Senate Democrats are dismissing as "deception and distortion" a new health insurance industry study that alleges that the cost of premiums in the individual market would increase by 54% if healthcare reform passes.
"As Senate Democrats move closer to fixing our broken health system, the insurance industry continues their ‘say anything' strategy to deceive the public," said Jim Manley, spokesman for Senate Majority Leader Harry Reid of Nevada.
"So far, all we've gotten from the defenders of our broken health system is a series of misleading reports, scare tactics and an obstruction manual. They still have no plan to fix our broken system, no plan to curb the abuses within the insurance industry, and no plan to combat skyrocketing healthcare costs," Manley said in a media release. "These insurers and their defenders are scrambling to stand in the way of progress. But their campaign of deception and distortion will not derail our efforts because Americans' strong desire for reform grows with each passing day."
Manley was responding to a new actuarial analysis commissioned by the Blue Cross and Blue Shield Association, which stated that average annual medical claims in the new individual market will be 54% higher than they are today five years after implementation of the Patient Protection and Affordable Care Act.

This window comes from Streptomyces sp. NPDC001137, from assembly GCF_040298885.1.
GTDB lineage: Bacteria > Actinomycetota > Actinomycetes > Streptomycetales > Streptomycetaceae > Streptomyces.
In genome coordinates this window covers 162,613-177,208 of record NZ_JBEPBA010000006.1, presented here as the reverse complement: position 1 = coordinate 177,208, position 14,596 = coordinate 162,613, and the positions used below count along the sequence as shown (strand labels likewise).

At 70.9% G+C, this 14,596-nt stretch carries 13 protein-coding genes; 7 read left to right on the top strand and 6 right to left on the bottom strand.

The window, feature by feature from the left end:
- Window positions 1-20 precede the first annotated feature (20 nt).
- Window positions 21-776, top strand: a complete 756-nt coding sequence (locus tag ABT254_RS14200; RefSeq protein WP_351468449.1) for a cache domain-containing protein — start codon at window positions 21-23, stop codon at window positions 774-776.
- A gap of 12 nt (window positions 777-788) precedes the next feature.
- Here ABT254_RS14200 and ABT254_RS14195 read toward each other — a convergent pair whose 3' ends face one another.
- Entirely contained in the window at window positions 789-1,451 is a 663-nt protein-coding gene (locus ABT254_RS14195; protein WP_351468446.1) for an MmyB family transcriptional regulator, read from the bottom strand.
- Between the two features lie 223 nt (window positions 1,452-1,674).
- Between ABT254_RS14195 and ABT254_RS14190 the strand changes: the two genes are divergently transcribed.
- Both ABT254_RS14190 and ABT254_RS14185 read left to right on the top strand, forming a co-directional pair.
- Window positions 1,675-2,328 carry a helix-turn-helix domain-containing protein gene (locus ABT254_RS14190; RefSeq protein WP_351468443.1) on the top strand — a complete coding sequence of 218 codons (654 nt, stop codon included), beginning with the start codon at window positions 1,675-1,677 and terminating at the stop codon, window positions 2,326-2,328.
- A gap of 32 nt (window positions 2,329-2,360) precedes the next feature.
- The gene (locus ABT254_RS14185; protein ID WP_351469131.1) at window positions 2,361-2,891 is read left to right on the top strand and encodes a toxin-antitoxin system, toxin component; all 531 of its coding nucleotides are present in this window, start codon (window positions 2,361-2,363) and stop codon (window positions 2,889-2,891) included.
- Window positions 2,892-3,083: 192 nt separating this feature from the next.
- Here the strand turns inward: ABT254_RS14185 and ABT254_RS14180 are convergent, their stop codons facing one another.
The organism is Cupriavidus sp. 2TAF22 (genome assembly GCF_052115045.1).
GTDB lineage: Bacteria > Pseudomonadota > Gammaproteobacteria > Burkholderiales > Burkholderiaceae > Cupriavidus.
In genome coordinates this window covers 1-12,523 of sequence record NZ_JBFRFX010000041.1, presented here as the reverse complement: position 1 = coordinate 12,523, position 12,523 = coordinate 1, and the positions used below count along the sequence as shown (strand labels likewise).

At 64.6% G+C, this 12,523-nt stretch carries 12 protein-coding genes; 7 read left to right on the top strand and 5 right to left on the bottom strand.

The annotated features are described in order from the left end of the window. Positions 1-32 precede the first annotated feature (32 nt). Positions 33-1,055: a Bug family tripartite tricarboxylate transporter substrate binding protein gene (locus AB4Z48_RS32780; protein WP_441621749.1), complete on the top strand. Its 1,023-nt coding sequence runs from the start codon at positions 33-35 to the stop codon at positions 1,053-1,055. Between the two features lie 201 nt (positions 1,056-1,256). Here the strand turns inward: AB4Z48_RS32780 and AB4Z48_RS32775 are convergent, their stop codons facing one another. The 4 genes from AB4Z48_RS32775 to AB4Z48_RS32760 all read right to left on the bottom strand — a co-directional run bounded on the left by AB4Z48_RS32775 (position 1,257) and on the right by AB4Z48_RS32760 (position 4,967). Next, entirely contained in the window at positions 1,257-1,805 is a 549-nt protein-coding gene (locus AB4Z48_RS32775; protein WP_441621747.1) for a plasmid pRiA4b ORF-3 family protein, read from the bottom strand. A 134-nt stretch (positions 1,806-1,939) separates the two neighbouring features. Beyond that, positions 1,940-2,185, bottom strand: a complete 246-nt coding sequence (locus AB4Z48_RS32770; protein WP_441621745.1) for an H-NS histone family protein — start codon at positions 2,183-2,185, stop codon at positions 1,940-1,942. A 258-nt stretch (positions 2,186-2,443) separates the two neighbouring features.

The increase would translate into premiums for people purchasing new policies of $4,561 for single coverage and $9,669 for family coverage in today's dollars—representing premium increases of $1,576 and $3,341, respectively.
The study, conducted by Oliver Wyman, Inc., attributes the increases in costs for individuals to the inclusion of new guarantee issue rules without stronger coverage mandates.
"This means that many people are likely to wait to purchase coverage until they need it, raising premiums for everyone. Without a stronger coverage mechanism, and other changes to improve affordability, coverage levels are unlikely to reach more than 91% of the population," according to the report.
"Healthcare reform cannot be considered successful if it makes coverage more expensive," said Scott P. Serota, BCBSA president/CEO. "This analysis illustrates that is exactly what will happen if new insurance market reforms in the individual market are not paired with effective mechanisms to ensure broad participation in the market, as well as with sensible discounts for young people."
The analysis also found that premiums for the youngest 30% of the population, who are needed to help pay into a health insurance system that accepts more Americans, will increase by 35% as a direct result of the 3:1 age band included in PPACA.
"Significantly restricting age discounts coupled with a weak mandate will cause young people—who are critical to providing cross subsidies—to forgo coverage resulting in higher premiums for everyone," said Kurt Giesa, director, Oliver Wyman, Inc.